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ErylRavenwell
02-06-2007, 06:19 AM
Do you say: ...the likes of Phoebe, or is it, the like of Phoebe?

Sage
02-06-2007, 06:21 AM
If I'm understanding the context, I've only heard "likes."

ErylRavenwell
02-06-2007, 06:29 AM
If I'm understanding the context, I've only heard "likes."

I was pretty sure "like", as a noun, is used mostly in the plural. But there are always exceptions (like: "was subject to coughs, asthma, and the like (like singular)), and you cannot trust what you hear everyday to be correct. Thanks a lot.

Vincent
02-06-2007, 06:39 AM
Well, I've always heard it as 'likes'. If I read 'the like of Phoebe' I'd assume it was a typo.

ErylRavenwell
02-06-2007, 06:45 AM
Well, I've always heard it as 'likes'. If I read 'the like of Phoebe' I'd assume it was a typo.


Ayup. I use google a lot as a statistical tool. "the like of him" returns only 16K (about 5 times less than "the likes of him") and they're mostly from amateur sources. :)

ErylRavenwell
02-06-2007, 06:49 AM
@Beezle and sage.

Would you write "We'll never see his like again" or rather "We'll never see his likes again"?

Jamesaritchie
02-06-2007, 06:55 AM
@Beezle and sage.

Would you write "We'll never see his like again" or rather "We'll never see his likes again"?

"We'll never see his like again."

Sage
02-06-2007, 06:56 AM
I think it's still "likes" (& my roommate seconded it, though she said she's only used it as "the likes of him.")

ETA: According to dictionary.com, it can be either.


the like or likes of, someone or something similar to; the equal of: I've never seen the like of it anywhere.

Jamesaritchie
02-06-2007, 06:56 AM
Ayup. I use google a lot as a statistical tool. "the like of him" returns only 16K (about 5 times less than "the likes of him") and they're mostly from amateur sources. :)

The majority of those who use Google worldwide are either semi-literate, or non-English speakers. As a statistical tool, statistics say you should usually believe the opposite of whatever Google has to say when used in this manner.

ErylRavenwell
02-06-2007, 07:04 AM
I think it's still "likes" (& my roommate seconded it, though she said she's only used it as "the likes of him.")

That what I would have written as well, but "like" is correct. It's from the dictionary, but there's no explanation as when to use "likes" and "like", other than "likes" is used oftener.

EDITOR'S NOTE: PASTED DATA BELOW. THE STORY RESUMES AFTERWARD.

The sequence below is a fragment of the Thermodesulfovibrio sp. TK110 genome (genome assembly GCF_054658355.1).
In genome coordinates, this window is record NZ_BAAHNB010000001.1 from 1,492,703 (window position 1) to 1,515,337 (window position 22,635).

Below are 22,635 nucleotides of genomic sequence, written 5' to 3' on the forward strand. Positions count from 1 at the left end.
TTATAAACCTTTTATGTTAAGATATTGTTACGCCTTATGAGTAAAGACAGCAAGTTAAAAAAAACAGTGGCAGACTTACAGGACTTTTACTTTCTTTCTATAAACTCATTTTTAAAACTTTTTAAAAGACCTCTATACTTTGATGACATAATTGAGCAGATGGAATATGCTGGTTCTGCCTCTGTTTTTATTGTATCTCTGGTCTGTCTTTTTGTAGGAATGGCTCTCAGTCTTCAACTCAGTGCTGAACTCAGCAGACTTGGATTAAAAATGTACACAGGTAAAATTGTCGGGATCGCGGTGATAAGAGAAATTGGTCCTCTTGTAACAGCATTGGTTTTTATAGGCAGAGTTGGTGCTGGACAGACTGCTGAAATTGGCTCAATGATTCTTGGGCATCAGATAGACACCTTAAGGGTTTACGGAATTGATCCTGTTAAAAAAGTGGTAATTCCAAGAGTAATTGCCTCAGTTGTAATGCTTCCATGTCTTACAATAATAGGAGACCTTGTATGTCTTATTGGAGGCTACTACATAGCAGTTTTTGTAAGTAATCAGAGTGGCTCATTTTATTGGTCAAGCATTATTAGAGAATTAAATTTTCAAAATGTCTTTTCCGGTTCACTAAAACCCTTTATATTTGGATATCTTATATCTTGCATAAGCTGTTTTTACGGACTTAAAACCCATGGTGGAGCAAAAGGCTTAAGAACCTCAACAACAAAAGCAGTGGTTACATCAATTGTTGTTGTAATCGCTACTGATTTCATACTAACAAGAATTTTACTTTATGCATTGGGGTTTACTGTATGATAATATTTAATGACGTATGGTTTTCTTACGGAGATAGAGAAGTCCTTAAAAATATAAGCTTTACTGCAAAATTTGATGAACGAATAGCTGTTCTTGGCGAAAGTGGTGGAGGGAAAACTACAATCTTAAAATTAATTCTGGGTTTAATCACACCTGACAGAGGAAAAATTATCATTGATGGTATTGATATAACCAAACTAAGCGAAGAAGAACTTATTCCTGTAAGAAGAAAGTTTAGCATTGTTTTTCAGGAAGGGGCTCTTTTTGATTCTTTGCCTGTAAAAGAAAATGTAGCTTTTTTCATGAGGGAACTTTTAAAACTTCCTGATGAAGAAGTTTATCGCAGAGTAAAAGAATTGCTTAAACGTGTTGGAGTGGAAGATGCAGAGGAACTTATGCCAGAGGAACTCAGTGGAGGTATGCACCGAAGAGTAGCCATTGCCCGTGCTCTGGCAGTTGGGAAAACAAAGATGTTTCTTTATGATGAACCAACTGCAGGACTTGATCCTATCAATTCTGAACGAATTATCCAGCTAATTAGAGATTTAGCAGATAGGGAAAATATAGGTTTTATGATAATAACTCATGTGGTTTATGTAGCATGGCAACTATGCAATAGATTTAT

Vincent
02-06-2007, 07:05 AM
Yes, "We'll never see his like again."

ErylRavenwell
02-06-2007, 07:06 AM
The majority of those who use Google worldwide are either semi-literate, or non-English speakers. As a statistical tool, statistics say you should usually believe the opposite of whatever Google has to say when used in this manner.


I disagree. The majority is usually in the right (and they dictate the rules). This can be easily confirmed through tests. And I don't use Google blindly; I look for respectable sources for confirmation.

ErylRavenwell
02-06-2007, 07:07 AM
Yes, "We'll never see his like again."

And why?

Vincent
02-06-2007, 07:10 AM
Hell, don't ask me. I'm just telling you what I think sounds 'right'. Listen to Jamesaritchie , he actually knows what he's talking about.

ErylRavenwell
02-06-2007, 07:11 AM
And why, James?

ErylRavenwell
02-06-2007, 07:49 AM
ETA: According to dictionary.com, it can be either.

Ok. I'm checking Merriam-Webster, it says you could use either forms (singular or plural) as well. Great!

- the likes of also the like of

chatty
02-10-2007, 04:43 AM
I think there is a meaning difference:

We'll never see the like of him again
= We'll never see even a single person who equals him. For example: you couldn't find even one person as underhanded and crafty as this guy.

We'll never see the likes of him again
= We'll never see people of his sort again. For example: we'll never see outlaws again (not even ones somewhat less underhanded and crafty as this guy turned out to be).

But maybe I'm making that up.

maestrowork
02-10-2007, 06:17 AM
I believe it's the "likes of him."

"We'll never see his like again."




n.
One similar to or like another. Used with the: was subject to coughs, asthma, and the like.
Informal An equivalent or similar person or thing; an equal or match. Often used in the plural: I've never seen the likes of this before. We'll never see his like again.